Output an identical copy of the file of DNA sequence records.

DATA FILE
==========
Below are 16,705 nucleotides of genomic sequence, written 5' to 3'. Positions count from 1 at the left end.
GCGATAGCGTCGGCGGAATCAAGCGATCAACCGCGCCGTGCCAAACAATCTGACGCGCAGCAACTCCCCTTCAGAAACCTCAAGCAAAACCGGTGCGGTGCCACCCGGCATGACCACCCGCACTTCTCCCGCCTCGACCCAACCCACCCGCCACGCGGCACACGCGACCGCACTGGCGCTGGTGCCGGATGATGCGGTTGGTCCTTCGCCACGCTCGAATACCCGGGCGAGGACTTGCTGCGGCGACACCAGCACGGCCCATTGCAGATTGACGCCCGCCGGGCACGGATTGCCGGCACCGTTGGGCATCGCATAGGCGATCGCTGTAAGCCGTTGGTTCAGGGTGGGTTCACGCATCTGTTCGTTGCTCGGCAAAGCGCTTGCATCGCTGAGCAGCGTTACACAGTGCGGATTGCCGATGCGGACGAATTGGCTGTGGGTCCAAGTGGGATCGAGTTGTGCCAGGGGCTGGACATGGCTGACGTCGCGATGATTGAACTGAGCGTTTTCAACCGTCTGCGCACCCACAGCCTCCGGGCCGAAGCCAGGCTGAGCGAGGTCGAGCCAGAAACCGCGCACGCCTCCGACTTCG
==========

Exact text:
Below are 16,705 nucleotides of genomic sequence, written 5' to 3'. Positions count from 1 at the left end.
GCGATAGCGTCGGCGGAATCAAGCGATCAACCGCGCCGTGCCAAACAATCTGACGCGCAGCAACTCCCCTTCAGAAACCTCAAGCAAAACCGGTGCGGTGCCACCCGGCATGACCACCCGCACTTCTCCCGCCTCGACCCAACCCACCCGCCACGCGGCACACGCGACCGCACTGGCGCTGGTGCCGGATGATGCGGTTGGTCCTTCGCCACGCTCGAATACCCGGGCGAGGACTTGCTGCGGCGACACCAGCACGGCCCATTGCAGATTGACGCCCGCCGGGCACGGATTGCCGGCACCGTTGGGCATCGCATAGGCGATCGCTGTAAGCCGTTGGTTCAGGGTGGGTTCACGCATCTGTTCGTTGCTCGGCAAAGCGCTTGCATCGCTGAGCAGCGTTACACAGTGCGGATTGCCGATGCGGACGAATTGGCTGTGGGTCCAAGTGGGATCGAGTTGTGCCAGGGGCTGGACATGGCTGACGTCGCGATGATTGAACTGAGCGTTTTCAACCGTCTGCGCACCCACAGCCTCCGGGCCGAAGCCAGGCTGAGCGAGGTCGAGCCAGAAACCGCGCACGCCTCCGACTTCG